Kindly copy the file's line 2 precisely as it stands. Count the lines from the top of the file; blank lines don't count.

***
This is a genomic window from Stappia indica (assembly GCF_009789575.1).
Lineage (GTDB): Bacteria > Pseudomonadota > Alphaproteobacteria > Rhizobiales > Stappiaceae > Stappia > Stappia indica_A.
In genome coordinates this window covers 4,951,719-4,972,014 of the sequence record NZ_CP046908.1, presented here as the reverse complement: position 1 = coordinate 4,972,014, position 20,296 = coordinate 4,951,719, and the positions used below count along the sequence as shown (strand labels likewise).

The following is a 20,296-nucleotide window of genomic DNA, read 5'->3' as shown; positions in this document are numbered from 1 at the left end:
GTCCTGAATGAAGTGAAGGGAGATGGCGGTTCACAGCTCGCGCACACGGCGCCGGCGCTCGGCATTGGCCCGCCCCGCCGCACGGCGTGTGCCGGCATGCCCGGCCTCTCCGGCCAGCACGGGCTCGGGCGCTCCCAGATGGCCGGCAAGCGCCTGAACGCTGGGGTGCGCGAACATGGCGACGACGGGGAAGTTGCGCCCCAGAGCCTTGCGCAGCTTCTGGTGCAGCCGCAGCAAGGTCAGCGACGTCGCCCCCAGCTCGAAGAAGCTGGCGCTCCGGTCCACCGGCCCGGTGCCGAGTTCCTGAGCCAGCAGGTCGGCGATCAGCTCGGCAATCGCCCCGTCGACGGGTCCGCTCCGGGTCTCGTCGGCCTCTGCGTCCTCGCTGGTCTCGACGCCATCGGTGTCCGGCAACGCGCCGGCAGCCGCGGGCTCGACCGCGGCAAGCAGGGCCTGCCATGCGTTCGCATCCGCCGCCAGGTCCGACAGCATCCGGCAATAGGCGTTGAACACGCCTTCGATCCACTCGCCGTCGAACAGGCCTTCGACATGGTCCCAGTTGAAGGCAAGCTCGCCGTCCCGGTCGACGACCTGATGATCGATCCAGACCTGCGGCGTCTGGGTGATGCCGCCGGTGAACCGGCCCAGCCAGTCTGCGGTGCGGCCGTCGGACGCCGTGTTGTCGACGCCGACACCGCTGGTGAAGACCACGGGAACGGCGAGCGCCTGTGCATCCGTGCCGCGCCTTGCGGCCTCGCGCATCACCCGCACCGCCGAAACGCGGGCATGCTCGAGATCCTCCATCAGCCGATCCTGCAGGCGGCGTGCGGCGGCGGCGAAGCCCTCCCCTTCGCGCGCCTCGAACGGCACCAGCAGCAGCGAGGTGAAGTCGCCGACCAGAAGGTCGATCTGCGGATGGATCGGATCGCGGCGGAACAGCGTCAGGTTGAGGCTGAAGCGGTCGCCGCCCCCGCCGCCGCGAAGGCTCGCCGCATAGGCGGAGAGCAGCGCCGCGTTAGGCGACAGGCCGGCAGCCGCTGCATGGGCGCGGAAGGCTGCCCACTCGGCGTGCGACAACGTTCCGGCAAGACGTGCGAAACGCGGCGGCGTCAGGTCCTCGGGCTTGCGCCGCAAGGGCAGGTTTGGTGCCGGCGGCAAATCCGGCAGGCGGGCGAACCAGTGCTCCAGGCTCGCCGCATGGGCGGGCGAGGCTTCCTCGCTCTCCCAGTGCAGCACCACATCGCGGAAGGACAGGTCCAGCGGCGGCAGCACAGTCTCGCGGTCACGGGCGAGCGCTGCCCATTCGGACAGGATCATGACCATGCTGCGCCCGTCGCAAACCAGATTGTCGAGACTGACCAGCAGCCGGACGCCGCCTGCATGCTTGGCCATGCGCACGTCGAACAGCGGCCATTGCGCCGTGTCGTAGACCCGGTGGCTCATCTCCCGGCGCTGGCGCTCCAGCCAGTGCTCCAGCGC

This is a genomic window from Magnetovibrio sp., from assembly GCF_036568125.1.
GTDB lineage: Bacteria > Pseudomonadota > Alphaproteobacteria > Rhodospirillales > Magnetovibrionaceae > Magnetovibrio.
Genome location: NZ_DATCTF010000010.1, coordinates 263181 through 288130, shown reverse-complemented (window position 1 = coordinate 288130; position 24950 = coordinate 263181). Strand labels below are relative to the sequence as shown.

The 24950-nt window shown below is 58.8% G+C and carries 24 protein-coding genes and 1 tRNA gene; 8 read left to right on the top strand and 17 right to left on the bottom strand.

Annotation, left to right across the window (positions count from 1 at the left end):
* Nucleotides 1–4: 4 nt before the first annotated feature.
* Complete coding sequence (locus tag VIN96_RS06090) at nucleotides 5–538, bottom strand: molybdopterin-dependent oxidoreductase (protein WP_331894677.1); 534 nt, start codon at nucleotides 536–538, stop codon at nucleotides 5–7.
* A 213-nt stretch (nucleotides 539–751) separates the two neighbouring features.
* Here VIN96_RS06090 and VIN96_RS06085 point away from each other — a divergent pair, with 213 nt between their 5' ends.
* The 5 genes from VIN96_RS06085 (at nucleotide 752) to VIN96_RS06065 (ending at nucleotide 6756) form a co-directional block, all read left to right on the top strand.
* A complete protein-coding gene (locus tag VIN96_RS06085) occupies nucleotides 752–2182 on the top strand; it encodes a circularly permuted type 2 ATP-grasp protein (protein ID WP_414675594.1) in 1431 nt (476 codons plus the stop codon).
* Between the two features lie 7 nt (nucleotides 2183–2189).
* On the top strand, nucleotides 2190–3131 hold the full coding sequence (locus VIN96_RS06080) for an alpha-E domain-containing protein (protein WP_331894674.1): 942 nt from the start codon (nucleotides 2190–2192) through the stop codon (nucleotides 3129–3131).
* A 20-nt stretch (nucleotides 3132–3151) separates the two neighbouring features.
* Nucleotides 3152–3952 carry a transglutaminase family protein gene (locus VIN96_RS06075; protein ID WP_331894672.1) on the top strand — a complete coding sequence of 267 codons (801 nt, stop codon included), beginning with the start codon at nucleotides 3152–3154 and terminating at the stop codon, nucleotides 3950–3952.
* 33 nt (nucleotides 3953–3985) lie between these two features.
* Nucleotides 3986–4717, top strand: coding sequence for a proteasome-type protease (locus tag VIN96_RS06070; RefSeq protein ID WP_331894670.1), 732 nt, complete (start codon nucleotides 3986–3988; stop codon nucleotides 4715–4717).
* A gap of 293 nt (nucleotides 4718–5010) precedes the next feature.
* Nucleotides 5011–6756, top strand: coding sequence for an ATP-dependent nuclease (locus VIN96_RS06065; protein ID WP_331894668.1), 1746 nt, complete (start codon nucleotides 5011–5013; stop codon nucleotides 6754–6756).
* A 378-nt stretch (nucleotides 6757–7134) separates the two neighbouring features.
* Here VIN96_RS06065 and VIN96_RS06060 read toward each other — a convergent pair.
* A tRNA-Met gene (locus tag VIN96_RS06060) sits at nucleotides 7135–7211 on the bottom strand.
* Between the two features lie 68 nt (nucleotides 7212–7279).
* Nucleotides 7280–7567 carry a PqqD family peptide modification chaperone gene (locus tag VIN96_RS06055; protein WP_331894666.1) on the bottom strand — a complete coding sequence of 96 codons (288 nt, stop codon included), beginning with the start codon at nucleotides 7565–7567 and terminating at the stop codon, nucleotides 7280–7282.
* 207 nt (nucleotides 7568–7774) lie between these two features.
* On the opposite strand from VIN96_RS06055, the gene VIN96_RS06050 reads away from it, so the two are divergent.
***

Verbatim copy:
Lineage (GTDB): Bacteria > Pseudomonadota > Alphaproteobacteria > Rhizobiales > Stappiaceae > Stappia > Stappia indica_A.